Sask. anticipates spending less on business risk programs

The Saskatchewan budget scheduled for March 18 turned out to be a non-event as the Legislature shut down amid COVID-19 concerns.

Earlier that day the government announced a spending plan of $14.15 billion, but couldn’t say how much the virus will cost the health system or how much revenue the province could expect to take in.

Finance minister Donna Harpauer said the province has access to $1.3 billion in cash if needed.

Premier Scott Moe said the government would provide the funding needed to fight the pandemic. Cabinet will require special warrants to get money out the door.

Of the total, the agriculture ministry will see spending drop by $22 million or almost six percent to nearly $369 million.

The major decrease comes in business risk management spending, which is always based on federal forecasts.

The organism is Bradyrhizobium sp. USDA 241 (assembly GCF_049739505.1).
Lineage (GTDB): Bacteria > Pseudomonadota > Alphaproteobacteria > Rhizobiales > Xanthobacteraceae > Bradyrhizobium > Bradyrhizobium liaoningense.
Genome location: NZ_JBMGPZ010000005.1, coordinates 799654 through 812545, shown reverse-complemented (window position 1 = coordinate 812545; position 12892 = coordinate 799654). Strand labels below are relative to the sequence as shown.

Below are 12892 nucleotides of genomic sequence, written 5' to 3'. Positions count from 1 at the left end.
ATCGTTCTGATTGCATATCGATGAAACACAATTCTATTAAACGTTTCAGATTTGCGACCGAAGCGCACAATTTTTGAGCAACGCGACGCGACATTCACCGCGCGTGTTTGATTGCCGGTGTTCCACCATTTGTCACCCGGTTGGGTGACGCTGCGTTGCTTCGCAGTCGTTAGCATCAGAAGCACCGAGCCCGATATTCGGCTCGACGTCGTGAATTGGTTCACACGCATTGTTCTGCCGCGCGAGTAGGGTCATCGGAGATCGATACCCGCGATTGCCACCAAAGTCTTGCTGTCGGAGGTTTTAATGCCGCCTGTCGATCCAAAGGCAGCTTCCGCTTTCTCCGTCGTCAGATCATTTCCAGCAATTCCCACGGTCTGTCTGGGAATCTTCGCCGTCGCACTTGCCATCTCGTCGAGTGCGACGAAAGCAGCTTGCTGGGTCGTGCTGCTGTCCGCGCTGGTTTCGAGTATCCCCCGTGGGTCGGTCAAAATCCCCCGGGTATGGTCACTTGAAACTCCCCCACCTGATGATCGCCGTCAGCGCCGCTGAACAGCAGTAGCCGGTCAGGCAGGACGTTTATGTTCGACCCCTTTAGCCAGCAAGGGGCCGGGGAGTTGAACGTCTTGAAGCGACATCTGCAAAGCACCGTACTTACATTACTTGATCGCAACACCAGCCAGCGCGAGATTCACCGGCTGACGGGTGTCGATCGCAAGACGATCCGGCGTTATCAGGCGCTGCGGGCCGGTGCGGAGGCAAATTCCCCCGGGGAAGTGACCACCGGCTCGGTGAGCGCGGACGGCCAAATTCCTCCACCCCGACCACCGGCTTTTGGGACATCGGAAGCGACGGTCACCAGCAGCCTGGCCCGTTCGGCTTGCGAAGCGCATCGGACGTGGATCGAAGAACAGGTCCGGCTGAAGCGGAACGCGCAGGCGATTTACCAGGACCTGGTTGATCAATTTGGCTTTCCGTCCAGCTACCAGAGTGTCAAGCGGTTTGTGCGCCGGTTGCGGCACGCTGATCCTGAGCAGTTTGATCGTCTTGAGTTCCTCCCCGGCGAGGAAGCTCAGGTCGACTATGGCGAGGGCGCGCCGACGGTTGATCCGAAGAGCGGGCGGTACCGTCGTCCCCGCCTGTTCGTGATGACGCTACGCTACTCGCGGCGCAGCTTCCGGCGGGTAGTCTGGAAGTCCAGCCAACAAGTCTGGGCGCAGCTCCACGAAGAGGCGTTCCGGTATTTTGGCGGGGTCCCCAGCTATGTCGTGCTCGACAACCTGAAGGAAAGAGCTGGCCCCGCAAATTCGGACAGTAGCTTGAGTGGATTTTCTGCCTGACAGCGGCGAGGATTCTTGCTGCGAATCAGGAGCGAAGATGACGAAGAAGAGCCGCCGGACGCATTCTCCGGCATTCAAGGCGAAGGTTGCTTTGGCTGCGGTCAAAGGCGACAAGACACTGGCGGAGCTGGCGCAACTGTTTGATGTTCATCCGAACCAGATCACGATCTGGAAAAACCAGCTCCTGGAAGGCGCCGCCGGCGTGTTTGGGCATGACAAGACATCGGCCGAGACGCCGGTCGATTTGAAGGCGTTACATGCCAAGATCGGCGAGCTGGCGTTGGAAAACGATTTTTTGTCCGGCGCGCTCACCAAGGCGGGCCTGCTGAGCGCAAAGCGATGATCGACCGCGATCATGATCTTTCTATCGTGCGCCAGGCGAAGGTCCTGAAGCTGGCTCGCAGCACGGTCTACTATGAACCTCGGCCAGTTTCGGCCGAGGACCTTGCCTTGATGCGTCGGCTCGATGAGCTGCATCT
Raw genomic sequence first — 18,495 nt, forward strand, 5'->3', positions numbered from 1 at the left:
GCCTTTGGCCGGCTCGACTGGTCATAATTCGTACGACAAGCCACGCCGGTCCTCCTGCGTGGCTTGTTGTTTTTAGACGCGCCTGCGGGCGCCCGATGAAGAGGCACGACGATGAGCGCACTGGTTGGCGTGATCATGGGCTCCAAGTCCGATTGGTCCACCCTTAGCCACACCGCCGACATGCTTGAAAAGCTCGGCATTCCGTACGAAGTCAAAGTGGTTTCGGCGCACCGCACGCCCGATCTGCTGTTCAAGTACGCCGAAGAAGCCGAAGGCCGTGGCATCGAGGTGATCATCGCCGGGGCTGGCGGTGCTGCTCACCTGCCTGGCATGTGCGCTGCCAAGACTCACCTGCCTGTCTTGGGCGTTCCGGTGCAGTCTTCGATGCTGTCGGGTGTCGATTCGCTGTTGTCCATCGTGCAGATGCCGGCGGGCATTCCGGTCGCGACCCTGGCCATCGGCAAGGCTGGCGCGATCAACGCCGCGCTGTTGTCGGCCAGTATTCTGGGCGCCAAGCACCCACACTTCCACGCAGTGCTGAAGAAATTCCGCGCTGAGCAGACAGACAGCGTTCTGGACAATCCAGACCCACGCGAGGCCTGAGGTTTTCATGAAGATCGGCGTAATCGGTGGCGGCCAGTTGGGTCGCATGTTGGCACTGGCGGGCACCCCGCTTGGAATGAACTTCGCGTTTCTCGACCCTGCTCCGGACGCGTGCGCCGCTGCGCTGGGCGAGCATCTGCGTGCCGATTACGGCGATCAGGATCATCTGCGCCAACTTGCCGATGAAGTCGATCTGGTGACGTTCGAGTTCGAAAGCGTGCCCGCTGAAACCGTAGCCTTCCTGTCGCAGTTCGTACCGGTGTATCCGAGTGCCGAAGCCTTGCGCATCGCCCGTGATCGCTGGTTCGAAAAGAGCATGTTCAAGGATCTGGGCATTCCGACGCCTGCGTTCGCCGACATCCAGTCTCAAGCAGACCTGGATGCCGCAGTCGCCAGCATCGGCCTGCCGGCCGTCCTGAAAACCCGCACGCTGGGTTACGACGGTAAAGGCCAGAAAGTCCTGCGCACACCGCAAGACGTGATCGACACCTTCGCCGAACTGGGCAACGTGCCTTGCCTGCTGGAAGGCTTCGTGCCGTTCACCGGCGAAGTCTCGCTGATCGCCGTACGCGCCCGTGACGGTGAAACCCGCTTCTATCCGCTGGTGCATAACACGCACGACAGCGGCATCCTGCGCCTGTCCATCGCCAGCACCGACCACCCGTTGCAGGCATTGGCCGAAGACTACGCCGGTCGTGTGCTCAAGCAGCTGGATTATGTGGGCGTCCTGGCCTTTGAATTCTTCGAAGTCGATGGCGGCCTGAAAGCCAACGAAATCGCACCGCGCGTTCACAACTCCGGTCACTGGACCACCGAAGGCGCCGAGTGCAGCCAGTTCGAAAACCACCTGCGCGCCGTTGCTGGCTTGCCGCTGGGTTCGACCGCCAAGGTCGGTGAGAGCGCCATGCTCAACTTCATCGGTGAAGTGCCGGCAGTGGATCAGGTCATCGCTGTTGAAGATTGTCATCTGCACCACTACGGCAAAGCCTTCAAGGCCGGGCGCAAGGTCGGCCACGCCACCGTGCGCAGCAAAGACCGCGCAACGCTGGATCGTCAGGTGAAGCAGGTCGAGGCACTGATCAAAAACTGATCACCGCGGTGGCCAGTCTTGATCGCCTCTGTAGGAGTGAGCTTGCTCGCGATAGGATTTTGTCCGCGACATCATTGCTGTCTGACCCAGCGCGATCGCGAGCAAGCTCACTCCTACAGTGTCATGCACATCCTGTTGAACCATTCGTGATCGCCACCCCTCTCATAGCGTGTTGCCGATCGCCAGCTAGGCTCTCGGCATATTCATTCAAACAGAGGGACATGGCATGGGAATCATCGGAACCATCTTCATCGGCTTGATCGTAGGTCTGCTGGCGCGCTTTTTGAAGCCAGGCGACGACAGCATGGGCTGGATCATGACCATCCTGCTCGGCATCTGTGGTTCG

The estimates project $15.8 million less spending for AgriStability and $15.9 million less on crop insurance premiums.

Agriculture minister David Marit said the federal forecasts were done in December.

“It is important to note that business risk management spending is government by federal-provincial agreements and the amount that we spend in any one year is impacted by commodity prices and program participation,” he said through an emailed statement.

“We recognize that the markets are very volatile and those spending forecasts will be adjusted through the year.”

One area that the will see some additional spending is irrigation development.

Marit said $5 million will be used to conduct additional analysis of the potential, including a study of the Westside Irrigation and Qu’Appelle South Irrigation projects.

Part of that work will include land identification and soil suitability assessments.

“It is too early to indicate the costs required to build irrigation infrastructure,” he said.

Marit added that investment from the federal government and the private sector would be required to develop the infrastructure.


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